In the context of the defective and dysfunctional tumor vasculature the concept of “vascular normalization” has been established. The term was coined to describe the vascular changes observed in tumors after treatment with anti-angiogenic drugs . As the defectiveness of the tumor vasculature is caused by an abundance of pro-angiogenic factors, the reasoning was that a blockage of the angiogenic signals should revert or normalize the pathological vascular phenotype. This should positively affect drug transport, treatment efficacy and malignant behavior [5,6,7,8]. Indeed, treatment with various anti-angiogenic drugs can improve vascular support by pericytes and reduce permeability [9,10,11]. These characteristics are often used as surrogate markers for the effectiveness of anti-angiogenic therapy and because they are experimentally effortlessly accessible studies rely on them to demonstrate reduction of vascular dysfunctionality. However, these characteristics are only a measure for vascular maturation and patency and do not allow a statement about the vasculature’s ability to provide adequate supply. In fact, it has been shown that despite improving vessel maturation and patency, anti-angiogenic therapy reduces in many settings transport of nutrients, oxygen and drugs into tumors [12,13,14,15].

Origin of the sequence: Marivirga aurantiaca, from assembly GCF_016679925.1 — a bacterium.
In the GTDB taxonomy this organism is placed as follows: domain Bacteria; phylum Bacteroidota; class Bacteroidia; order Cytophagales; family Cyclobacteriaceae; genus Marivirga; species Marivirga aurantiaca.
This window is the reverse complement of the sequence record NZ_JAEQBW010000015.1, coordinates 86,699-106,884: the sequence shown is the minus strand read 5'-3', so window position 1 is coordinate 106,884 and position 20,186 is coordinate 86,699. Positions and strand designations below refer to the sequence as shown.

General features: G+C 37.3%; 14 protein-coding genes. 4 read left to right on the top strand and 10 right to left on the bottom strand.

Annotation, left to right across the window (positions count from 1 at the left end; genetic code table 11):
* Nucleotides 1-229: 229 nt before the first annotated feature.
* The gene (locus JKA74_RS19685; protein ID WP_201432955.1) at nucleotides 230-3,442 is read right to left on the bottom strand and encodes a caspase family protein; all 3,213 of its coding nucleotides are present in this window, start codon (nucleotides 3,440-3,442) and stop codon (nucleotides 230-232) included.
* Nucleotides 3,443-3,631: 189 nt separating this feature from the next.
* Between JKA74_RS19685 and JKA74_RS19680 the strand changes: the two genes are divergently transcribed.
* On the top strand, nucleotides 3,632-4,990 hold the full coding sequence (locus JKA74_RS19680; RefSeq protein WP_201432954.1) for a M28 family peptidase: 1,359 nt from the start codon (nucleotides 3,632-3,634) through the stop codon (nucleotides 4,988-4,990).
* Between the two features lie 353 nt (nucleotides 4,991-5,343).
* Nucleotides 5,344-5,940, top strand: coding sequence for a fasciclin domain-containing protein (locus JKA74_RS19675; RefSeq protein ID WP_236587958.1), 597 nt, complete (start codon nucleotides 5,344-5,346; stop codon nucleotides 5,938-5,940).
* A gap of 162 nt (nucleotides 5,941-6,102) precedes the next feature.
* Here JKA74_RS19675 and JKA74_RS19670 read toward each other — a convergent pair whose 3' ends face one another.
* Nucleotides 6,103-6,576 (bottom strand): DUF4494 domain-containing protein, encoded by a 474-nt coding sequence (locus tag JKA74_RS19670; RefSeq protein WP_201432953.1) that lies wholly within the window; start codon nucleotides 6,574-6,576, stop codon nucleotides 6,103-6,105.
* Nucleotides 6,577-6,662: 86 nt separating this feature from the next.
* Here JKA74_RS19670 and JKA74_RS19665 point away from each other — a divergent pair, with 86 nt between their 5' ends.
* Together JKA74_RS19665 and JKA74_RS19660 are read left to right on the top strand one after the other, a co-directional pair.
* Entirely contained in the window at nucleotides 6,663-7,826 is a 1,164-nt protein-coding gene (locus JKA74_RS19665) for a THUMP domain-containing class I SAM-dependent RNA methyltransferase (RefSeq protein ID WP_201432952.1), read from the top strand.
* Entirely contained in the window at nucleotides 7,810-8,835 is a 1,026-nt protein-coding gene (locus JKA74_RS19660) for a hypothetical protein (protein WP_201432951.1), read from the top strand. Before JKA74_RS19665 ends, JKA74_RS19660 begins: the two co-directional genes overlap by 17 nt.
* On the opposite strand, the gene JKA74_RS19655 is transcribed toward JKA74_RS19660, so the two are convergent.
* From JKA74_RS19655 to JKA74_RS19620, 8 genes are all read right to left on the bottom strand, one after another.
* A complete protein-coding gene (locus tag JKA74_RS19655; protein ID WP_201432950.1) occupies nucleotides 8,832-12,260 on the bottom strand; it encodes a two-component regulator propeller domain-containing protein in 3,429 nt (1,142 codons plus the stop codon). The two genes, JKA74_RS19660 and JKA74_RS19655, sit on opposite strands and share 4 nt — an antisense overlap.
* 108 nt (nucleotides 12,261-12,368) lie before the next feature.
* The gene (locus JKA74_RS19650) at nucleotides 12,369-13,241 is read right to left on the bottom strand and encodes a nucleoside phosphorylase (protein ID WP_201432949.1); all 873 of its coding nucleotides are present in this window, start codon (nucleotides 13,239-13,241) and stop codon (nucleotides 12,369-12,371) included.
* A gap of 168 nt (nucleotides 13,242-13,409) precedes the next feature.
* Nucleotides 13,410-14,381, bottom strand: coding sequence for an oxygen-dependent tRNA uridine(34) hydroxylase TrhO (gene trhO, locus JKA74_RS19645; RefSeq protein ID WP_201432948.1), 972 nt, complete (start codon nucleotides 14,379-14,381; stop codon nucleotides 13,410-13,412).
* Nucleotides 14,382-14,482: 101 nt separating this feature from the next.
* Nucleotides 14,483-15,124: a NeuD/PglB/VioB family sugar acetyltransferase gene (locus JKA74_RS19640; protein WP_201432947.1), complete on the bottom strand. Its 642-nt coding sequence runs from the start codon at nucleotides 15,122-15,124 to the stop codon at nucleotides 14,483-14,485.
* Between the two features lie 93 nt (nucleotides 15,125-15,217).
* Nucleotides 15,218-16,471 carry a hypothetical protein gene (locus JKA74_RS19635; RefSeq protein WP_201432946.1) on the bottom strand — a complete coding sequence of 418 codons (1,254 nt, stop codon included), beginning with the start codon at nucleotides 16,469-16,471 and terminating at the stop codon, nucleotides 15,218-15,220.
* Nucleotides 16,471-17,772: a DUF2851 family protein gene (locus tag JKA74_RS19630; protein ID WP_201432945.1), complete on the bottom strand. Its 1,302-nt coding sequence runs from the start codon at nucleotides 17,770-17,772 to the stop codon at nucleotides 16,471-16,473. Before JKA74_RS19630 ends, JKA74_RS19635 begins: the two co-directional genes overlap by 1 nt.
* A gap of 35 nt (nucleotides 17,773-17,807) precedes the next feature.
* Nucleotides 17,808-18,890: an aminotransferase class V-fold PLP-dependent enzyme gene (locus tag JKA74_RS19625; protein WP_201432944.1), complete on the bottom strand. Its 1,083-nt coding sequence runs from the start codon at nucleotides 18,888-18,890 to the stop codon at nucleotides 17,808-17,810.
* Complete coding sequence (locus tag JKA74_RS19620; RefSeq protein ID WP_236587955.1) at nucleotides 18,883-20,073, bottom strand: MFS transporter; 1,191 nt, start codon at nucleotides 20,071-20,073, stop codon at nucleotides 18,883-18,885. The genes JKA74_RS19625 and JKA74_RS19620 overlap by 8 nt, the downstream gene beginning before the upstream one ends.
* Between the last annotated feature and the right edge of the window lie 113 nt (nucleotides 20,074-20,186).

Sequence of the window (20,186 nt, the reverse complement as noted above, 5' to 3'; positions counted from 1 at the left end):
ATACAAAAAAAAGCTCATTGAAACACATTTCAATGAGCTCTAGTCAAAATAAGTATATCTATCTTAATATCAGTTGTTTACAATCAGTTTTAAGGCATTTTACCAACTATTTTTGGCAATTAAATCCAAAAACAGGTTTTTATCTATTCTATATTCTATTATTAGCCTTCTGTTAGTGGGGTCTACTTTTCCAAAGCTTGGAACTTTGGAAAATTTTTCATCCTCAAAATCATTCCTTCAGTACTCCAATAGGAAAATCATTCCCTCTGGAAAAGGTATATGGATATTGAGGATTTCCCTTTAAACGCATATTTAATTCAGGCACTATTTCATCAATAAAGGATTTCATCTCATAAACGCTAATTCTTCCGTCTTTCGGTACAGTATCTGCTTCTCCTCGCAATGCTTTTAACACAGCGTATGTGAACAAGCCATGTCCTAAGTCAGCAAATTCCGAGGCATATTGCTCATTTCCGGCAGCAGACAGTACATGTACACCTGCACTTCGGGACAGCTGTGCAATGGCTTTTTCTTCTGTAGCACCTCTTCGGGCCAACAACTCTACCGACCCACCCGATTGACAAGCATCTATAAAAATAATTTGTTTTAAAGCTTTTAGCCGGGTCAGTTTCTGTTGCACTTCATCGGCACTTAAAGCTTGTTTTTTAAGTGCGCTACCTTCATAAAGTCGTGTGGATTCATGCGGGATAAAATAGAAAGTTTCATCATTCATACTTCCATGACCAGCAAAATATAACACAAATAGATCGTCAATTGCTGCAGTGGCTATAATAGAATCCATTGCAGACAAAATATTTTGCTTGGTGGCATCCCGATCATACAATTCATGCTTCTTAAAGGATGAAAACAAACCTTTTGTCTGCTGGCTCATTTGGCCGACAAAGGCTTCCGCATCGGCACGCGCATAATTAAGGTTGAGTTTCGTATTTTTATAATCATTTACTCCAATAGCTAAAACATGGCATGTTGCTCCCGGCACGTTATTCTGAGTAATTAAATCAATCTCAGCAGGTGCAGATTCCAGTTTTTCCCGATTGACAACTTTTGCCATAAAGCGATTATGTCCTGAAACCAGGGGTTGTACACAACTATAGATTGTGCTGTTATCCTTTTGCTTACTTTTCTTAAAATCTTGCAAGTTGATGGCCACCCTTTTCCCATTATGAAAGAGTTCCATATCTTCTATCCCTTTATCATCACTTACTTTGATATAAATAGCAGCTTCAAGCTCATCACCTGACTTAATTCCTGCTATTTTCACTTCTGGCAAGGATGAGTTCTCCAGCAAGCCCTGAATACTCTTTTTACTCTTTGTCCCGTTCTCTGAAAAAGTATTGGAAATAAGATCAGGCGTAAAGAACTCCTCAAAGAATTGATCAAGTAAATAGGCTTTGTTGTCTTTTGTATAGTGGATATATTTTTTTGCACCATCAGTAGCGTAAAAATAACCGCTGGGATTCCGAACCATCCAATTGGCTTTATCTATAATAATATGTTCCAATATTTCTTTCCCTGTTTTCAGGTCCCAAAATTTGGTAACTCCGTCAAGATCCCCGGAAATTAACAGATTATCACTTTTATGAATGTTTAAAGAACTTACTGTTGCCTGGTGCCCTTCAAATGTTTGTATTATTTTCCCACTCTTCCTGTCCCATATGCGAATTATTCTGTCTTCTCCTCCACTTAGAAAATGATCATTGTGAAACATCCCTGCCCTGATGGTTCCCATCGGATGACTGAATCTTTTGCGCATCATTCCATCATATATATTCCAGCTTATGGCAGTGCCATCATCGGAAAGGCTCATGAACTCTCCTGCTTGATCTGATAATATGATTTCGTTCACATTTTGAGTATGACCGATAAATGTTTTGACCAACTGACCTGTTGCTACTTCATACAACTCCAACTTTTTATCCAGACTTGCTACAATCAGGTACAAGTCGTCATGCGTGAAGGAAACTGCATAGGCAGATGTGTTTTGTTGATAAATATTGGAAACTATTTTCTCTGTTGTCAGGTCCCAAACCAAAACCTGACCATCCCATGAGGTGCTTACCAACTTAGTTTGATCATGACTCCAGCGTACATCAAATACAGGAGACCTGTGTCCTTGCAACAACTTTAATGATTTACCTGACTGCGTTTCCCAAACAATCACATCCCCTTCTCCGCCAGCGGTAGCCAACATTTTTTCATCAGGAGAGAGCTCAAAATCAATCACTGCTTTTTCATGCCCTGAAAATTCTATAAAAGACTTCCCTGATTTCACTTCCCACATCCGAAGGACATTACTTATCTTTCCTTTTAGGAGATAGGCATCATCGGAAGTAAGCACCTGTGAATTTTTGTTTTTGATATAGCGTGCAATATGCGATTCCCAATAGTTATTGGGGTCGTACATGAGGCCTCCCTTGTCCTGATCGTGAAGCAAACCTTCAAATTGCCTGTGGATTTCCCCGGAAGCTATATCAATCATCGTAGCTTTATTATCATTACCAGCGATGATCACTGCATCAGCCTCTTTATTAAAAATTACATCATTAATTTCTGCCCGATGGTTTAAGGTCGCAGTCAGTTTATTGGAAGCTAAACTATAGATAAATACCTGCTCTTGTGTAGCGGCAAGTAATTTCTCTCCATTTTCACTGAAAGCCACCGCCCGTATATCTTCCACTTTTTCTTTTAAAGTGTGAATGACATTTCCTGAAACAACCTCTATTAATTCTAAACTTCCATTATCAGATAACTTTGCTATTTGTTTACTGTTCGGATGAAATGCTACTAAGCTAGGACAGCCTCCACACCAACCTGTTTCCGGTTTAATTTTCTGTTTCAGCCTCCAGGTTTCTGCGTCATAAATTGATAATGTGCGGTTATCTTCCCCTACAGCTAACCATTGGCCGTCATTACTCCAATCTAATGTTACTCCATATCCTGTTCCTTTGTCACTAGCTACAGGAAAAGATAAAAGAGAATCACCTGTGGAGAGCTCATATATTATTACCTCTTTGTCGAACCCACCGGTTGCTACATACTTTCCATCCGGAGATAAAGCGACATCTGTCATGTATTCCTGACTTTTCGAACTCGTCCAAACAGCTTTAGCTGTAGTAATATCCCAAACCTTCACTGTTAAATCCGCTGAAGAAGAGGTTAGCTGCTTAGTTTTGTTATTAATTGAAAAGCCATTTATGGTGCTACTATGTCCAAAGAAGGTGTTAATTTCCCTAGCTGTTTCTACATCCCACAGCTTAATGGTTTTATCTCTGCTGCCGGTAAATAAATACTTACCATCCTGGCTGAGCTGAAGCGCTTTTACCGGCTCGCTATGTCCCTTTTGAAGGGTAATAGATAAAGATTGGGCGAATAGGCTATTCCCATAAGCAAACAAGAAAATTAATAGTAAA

Independently of the still open question, if anti-angiogenic drugs are able to improve drug transport or if other vascular-targeted approaches have to be employed, the concept of “vascular normalization” promises the possibility to strategically alter the vasculature by aiming to improve drug transport and treatment efficacy [16,17,18]. For such a target-oriented approach, we still lack an understanding what defines a “normal”—or better an efficient—vascular network. In particular we need to know which experimentally accessible and quantifiable parameters indicate efficacy of the vascular network. This would allow defining a therapeutic goal for vascular-targeted therapy. Moreover, this basic understanding about vascular organization and supply efficacy would also impact other research fields: e.g. the current goal in tissue engineering is the generation of pre-vascularized ready-to-implant grafts . A well-organized vasculature in the implants would increase rates of successful engraftment and reduce the amount of graft tissue needed, as less of the engrafted material will succumb to necrosis [20,21,22,23].